Description

Statistics (YTD)

What do these metrics mean? [Read More] [Hide]

TotalReturn:

'Total return is the amount of value an investor earns from a security over a specific period, typically one year, when all distributions are reinvested. Total return is expressed as a percentage of the amount invested. For example, a total return of 20% means the security increased by 20% of its original value due to a price increase, distribution of dividends (if a stock), coupons (if a bond) or capital gains (if a fund). Total return is a strong measure of an investment’s overall performance.'

Applying this definition to our asset in some examples:
  • Compared with the benchmark SPY (66.6%) in the period of the last 5 years, the total return, or performance of 129.2% of Dow 30 Strategy low volatility is higher, thus better.
  • Compared with SPY (36.1%) in the period of the last 3 years, the total return of 51.1% is larger, thus better.

CAGR:

'The compound annual growth rate (CAGR) is a useful measure of growth over multiple time periods. It can be thought of as the growth rate that gets you from the initial investment value to the ending investment value if you assume that the investment has been compounding over the time period.'

Which means for our asset as example:
  • Looking at the annual performance (CAGR) of 18% in the last 5 years of Dow 30 Strategy low volatility, we see it is relatively higher, thus better in comparison to the benchmark SPY (10.8%)
  • Looking at annual performance (CAGR) in of 14.8% in the period of the last 3 years, we see it is relatively larger, thus better in comparison to SPY (10.8%).

Volatility:

'Volatility is a rate at which the price of a security increases or decreases for a given set of returns. Volatility is measured by calculating the standard deviation of the annualized returns over a given period of time. It shows the range to which the price of a security may increase or decrease. Volatility measures the risk of a security. It is used in option pricing formula to gauge the fluctuations in the returns of the underlying assets. Volatility indicates the pricing behavior of the security and helps estimate the fluctuations that may happen in a short period of time.'

Using this definition on our asset we see for example:
  • Looking at the volatility of 16.3% in the last 5 years of Dow 30 Strategy low volatility, we see it is relatively lower, thus better in comparison to the benchmark SPY (19%)
  • During the last 3 years, the 30 days standard deviation is 18.6%, which is smaller, thus better than the value of 22% from the benchmark.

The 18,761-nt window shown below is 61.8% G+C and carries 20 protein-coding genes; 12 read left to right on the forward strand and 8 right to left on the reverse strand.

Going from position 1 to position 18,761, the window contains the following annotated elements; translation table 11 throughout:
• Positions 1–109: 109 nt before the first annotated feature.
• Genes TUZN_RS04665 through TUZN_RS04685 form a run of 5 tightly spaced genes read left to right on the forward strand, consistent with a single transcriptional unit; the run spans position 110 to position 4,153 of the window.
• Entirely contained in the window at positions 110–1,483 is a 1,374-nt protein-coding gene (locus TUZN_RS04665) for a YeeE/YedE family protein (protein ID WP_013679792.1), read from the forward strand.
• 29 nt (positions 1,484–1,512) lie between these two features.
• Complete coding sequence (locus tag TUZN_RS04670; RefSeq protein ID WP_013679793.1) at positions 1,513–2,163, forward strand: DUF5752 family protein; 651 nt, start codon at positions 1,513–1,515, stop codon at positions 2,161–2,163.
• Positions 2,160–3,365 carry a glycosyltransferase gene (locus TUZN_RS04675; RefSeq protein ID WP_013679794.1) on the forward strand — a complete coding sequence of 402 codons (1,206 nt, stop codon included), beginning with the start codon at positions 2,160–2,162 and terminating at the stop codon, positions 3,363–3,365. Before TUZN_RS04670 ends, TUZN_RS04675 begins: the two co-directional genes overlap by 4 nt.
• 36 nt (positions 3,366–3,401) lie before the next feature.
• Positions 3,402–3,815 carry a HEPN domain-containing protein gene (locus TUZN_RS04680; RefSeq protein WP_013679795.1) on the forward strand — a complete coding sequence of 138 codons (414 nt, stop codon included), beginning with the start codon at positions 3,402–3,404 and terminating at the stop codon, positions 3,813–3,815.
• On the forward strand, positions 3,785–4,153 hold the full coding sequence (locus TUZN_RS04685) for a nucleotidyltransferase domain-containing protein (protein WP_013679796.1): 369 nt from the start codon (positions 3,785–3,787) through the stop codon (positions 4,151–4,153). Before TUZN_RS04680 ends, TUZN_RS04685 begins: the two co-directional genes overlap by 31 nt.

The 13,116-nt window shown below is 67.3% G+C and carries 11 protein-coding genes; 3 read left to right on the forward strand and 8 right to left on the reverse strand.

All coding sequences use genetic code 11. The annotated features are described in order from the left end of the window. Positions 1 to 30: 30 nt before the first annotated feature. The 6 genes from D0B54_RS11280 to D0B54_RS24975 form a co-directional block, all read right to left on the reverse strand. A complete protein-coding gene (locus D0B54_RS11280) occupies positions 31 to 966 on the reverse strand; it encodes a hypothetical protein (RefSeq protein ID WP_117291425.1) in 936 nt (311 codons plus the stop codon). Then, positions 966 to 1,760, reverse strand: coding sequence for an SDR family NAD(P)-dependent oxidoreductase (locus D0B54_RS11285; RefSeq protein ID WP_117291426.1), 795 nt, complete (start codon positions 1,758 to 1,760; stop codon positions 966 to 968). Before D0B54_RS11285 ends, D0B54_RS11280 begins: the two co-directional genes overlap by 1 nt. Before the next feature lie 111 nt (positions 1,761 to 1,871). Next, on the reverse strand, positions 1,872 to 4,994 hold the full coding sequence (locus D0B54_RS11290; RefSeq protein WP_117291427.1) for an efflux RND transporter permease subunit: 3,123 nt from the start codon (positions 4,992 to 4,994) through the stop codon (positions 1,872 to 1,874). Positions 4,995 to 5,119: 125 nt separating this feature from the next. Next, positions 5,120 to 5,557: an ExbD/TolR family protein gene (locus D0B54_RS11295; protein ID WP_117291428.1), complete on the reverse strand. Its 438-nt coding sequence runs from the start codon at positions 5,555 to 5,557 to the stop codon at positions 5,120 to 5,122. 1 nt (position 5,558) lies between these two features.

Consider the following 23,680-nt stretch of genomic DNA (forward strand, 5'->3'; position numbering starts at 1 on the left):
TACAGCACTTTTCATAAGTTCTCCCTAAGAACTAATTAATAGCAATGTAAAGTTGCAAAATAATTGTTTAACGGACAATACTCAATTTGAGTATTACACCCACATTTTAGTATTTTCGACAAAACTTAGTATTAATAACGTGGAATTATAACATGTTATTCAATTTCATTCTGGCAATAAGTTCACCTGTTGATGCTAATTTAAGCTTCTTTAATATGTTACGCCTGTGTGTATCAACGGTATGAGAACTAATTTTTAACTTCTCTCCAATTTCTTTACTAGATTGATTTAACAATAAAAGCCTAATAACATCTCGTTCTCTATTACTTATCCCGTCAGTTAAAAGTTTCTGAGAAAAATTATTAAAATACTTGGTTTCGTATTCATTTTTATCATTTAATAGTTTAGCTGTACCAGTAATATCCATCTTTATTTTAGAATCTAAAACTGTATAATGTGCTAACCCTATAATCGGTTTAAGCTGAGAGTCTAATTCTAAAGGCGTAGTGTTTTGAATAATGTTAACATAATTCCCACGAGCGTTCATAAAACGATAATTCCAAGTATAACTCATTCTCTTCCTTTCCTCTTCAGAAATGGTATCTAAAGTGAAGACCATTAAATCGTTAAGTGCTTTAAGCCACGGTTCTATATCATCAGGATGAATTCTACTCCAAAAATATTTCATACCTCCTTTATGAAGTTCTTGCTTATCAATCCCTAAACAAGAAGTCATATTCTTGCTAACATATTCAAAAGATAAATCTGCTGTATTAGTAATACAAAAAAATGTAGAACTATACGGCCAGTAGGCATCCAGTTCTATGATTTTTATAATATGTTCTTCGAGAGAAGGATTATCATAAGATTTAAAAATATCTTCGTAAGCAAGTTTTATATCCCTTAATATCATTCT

DownVol:

'The downside volatility is similar to the volatility, or standard deviation, but only takes losing/negative periods into account.'

Using this definition on our asset we see for example:
  • Compared with the benchmark SPY (13.9%) in the period of the last 5 years, the downside deviation of 11.4% of Dow 30 Strategy low volatility is lower, thus better.
  • During the last 3 years, the downside volatility is 13.3%, which is smaller, thus better than the value of 16.2% from the benchmark.

Sharpe:

'The Sharpe ratio is the measure of risk-adjusted return of a financial portfolio. Sharpe ratio is a measure of excess portfolio return over the risk-free rate relative to its standard deviation. Normally, the 90-day Treasury bill rate is taken as the proxy for risk-free rate. A portfolio with a higher Sharpe ratio is considered superior relative to its peers. The measure was named after William F Sharpe, a Nobel laureate and professor of finance, emeritus at Stanford University.'

Which means for our asset as example:
  • Compared with the benchmark SPY (0.43) in the period of the last 5 years, the Sharpe Ratio of 0.96 of Dow 30 Strategy low volatility is higher, thus better.
  • Looking at ratio of return and volatility (Sharpe) in of 0.66 in the period of the last 3 years, we see it is relatively larger, thus better in comparison to SPY (0.38).

Sortino:

'The Sortino ratio measures the risk-adjusted return of an investment asset, portfolio, or strategy. It is a modification of the Sharpe ratio but penalizes only those returns falling below a user-specified target or required rate of return, while the Sharpe ratio penalizes both upside and downside volatility equally. Though both ratios measure an investment's risk-adjusted return, they do so in significantly different ways that will frequently lead to differing conclusions as to the true nature of the investment's return-generating efficiency. The Sortino ratio is used as a way to compare the risk-adjusted performance of programs with differing risk and return profiles. In general, risk-adjusted returns seek to normalize the risk across programs and then see which has the higher return unit per risk.'